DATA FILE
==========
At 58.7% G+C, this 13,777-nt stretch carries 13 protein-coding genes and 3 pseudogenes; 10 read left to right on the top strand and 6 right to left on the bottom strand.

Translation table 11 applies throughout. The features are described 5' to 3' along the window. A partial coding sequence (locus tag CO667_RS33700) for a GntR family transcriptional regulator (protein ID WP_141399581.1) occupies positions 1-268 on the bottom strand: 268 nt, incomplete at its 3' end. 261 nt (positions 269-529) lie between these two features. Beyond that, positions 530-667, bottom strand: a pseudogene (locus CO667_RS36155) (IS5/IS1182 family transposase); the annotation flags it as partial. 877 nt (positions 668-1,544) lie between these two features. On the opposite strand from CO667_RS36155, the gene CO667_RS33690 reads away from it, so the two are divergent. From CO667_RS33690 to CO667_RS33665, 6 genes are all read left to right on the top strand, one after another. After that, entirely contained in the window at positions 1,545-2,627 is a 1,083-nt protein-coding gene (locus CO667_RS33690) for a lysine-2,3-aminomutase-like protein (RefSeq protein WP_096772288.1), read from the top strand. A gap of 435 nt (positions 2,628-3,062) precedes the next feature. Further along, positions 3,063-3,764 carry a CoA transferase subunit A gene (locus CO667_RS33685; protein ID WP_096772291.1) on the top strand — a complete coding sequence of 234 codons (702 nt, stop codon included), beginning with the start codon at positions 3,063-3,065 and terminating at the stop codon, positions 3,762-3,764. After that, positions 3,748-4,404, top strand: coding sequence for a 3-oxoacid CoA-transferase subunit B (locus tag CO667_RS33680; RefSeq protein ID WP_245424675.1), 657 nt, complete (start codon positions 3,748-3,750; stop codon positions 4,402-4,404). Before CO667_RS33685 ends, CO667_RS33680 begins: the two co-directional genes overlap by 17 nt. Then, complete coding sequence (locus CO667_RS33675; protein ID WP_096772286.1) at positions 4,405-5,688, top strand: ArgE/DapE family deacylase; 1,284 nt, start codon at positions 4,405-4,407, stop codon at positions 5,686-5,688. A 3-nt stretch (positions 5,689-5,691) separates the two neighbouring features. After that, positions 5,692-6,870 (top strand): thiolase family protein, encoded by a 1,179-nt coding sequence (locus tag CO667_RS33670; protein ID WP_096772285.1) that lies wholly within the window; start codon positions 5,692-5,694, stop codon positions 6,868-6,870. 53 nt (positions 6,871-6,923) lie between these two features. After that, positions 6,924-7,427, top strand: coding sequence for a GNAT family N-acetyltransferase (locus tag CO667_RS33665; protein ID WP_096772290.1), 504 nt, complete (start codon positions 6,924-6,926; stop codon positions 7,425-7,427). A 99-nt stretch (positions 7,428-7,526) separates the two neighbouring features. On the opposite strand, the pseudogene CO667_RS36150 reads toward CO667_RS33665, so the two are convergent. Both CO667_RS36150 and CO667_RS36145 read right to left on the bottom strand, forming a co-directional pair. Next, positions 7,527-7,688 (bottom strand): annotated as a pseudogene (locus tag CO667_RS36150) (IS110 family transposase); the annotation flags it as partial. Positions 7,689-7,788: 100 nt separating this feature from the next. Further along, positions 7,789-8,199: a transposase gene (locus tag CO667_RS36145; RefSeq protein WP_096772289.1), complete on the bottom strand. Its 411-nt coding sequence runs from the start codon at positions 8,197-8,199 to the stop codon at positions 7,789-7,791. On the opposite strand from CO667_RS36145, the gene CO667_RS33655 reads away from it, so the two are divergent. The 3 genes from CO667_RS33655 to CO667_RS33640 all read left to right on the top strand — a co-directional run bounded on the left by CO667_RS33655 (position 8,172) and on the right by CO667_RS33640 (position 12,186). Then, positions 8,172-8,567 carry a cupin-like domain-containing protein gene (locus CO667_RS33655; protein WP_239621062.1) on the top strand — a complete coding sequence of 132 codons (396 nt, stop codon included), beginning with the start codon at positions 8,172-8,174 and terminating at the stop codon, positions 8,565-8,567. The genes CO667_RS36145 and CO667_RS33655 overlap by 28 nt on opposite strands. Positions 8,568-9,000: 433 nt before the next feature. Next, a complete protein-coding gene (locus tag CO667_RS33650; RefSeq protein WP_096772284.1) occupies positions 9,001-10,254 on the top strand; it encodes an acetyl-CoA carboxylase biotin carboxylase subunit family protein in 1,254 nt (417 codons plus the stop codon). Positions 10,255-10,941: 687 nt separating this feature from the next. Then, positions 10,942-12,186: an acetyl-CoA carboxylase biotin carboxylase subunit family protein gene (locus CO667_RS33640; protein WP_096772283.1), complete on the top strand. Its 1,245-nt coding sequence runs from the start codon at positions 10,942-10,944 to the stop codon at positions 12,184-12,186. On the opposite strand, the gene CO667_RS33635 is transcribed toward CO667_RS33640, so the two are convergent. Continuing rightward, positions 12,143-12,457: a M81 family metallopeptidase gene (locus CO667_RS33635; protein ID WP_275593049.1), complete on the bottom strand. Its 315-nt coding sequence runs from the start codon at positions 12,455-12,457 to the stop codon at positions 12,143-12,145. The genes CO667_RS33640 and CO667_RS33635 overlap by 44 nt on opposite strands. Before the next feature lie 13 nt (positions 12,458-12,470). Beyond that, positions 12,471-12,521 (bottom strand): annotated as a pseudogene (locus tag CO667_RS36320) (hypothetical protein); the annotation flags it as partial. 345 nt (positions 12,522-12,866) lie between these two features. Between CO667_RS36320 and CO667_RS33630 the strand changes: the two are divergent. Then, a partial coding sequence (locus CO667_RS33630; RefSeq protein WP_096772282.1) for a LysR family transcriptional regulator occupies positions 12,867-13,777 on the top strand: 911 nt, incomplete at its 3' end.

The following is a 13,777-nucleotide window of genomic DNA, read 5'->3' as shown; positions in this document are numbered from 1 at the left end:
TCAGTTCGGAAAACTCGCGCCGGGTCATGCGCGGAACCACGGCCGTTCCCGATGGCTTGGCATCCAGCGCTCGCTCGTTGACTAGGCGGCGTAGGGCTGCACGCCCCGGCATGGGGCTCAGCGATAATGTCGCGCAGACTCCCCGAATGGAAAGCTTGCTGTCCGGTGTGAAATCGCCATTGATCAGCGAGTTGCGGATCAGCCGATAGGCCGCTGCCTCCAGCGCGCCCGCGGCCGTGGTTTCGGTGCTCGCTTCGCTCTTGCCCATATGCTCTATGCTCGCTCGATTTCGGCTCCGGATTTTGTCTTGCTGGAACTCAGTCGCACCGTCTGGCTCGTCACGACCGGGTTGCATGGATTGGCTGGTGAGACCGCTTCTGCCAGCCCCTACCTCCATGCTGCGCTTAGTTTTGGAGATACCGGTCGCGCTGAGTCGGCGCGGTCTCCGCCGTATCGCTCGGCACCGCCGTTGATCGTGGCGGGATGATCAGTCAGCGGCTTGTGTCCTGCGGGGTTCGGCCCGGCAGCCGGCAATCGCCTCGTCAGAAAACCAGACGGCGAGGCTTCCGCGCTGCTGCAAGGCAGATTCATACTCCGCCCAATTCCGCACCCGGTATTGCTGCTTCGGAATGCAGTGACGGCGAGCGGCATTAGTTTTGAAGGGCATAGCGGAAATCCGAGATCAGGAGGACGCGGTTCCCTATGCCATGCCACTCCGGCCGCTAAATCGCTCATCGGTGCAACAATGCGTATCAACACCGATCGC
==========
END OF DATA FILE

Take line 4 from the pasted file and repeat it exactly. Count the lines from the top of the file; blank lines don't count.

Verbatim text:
TCAGTTCGGAAAACTCGCGCCGGGTCATGCGCGGAACCACGGCCGTTCCCGATGGCTTGGCATCCAGCGCTCGCTCGTTGACTAGGCGGCGTAGGGCTGCACGCCCCGGCATGGGGCTCAGCGATAATGTCGCGCAGACTCCCCGAATGGAAAGCTTGCTGTCCGGTGTGAAATCGCCATTGATCAGCGAGTTGCGGATCAGCCGATAGGCCGCTGCCTCCAGCGCGCCCGCGGCCGTGGTTTCGGTGCTCGCTTCGCTCTTGCCCATATGCTCTATGCTCGCTCGATTTCGGCTCCGGATTTTGTCTTGCTGGAACTCAGTCGCACCGTCTGGCTCGTCACGACCGGGTTGCATGGATTGGCTGGTGAGACCGCTTCTGCCAGCCCCTACCTCCATGCTGCGCTTAGTTTTGGAGATACCGGTCGCGCTGAGTCGGCGCGGTCTCCGCCGTATCGCTCGGCACCGCCGTTGATCGTGGCGGGATGATCAGTCAGCGGCTTGTGTCCTGCGGGGTTCGGCCCGGCAGCCGGCAATCGCCTCGTCAGAAAACCAGACGGCGAGGCTTCCGCGCTGCTGCAAGGCAGATTCATACTCCGCCCAATTCCGCACCCGGTATTGCTGCTTCGGAATGCAGTGACGGCGAGCGGCATTAGTTTTGAAGGGCATAGCGGAAATCCGAGATCAGGAGGACGCGGTTCCCTATGCCATGCCACTCCGGCCGCTAAATCGCTCATCGGTGCAACAATGCGTATCAACACCGATCGC